Latest News On Louisiana

Latest Kaiser Health News Stories

KHN’s ‘What The Health?’: High Court’s Surprising Abortion Decision

KHN Original

In a decision that surprised both sides of the polarized abortion debate, the Supreme Court struck down a Louisiana law that would require doctors who perform abortions to have admitting privileges at a nearby hospital. Alice Miranda Ollstein of Politico and Jennifer Haberkorn of the Los Angeles Times join KHN’s Julie Rovner to break down what happened, what comes next and how this case could provide a clue to the one challenging the constitutionality of the Affordable Care Act.

‘When It Starts Getting Into Your Local Hospital, It Becomes Real’

KHN Original

Located about 45 minutes from New Orleans in one of the hardest-hit counties nationally, the 25-bed rural St. James Parish Hospital has hunkered down as staffers became infected, patient intake numbers have doubled, and intubations have skyrocketed. This is what it looks like inside a rural hospital when COVID-19 hits.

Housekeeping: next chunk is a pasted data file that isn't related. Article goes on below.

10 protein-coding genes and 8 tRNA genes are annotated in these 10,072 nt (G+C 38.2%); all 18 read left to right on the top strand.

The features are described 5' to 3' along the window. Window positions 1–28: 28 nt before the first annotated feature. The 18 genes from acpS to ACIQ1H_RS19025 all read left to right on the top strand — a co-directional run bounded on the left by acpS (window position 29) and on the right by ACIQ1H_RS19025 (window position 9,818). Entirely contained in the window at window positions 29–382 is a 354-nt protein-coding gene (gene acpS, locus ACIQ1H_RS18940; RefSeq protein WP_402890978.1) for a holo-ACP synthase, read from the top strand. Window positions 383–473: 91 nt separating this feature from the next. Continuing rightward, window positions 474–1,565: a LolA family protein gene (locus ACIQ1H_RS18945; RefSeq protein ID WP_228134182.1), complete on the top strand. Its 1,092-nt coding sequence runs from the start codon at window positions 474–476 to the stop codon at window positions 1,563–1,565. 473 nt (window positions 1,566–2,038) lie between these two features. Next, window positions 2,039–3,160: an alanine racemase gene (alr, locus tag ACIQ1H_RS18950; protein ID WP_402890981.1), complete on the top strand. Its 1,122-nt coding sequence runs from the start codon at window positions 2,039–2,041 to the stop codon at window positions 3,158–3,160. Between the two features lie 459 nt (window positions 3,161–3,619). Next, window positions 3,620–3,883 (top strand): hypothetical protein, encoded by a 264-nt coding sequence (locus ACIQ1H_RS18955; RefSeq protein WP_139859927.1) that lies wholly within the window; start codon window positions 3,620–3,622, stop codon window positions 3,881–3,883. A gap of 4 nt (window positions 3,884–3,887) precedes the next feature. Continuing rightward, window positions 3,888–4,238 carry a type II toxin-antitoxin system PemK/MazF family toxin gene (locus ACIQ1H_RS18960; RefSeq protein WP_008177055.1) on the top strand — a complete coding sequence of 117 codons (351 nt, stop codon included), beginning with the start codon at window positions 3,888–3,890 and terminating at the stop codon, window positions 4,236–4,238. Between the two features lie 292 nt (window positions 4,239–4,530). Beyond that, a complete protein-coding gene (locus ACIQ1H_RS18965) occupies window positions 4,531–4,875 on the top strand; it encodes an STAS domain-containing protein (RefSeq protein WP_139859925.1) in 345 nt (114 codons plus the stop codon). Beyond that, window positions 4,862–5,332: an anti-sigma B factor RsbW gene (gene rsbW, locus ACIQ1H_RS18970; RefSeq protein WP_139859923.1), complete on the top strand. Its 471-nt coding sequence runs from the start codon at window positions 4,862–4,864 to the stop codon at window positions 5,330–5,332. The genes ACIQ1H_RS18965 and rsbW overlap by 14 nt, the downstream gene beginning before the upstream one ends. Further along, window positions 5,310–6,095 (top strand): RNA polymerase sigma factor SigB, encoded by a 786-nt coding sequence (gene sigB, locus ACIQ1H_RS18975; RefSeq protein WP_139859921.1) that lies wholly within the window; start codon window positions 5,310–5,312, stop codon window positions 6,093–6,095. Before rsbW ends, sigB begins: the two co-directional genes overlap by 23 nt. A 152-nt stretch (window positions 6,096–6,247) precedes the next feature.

With Fate Of Roe V. Wade Unsure, Abortion Fight Shifts To New Territory

KHN Original

The Supreme Court in March will hear a Louisiana case that tests whether the new five-member conservative majority is willing to overturn the 1973 decision that made abortion legal nationwide. Even if the court does not go that far, it could hasten the procedure’s demise by saying abortion providers cannot sue on behalf of their patients.

KHN’s ‘What The Health?’: Trump Merges Health And Immigration

KHN Original

President Donald Trump has ordered that legal immigrants obtain health insurance within 30 days of arriving or prove they can pay for any possible medical need ― another policy certain to be challenged in court. Meanwhile, health issues continue to play a major role in campaign 2020. This week, Paige Winfield Cunningham of The Washington Post, Alice Miranda Ollstein of Politico and Julie Appleby of Kaiser Health News join KHN’s Julie Rovner to discuss these issues and more.

Katrina Shut Down Charity Hospital But Led To More Primary Care

KHN Original

When Hurricane Katrina hit in 2005, many health facilities were destroyed or shut down, including urgent care centers, nursing homes, pharmacies and hospitals. But a new network of renovated and newly built primary care health clinics has opened, which many hope will bring stability to the health care of the city’s low-income residents.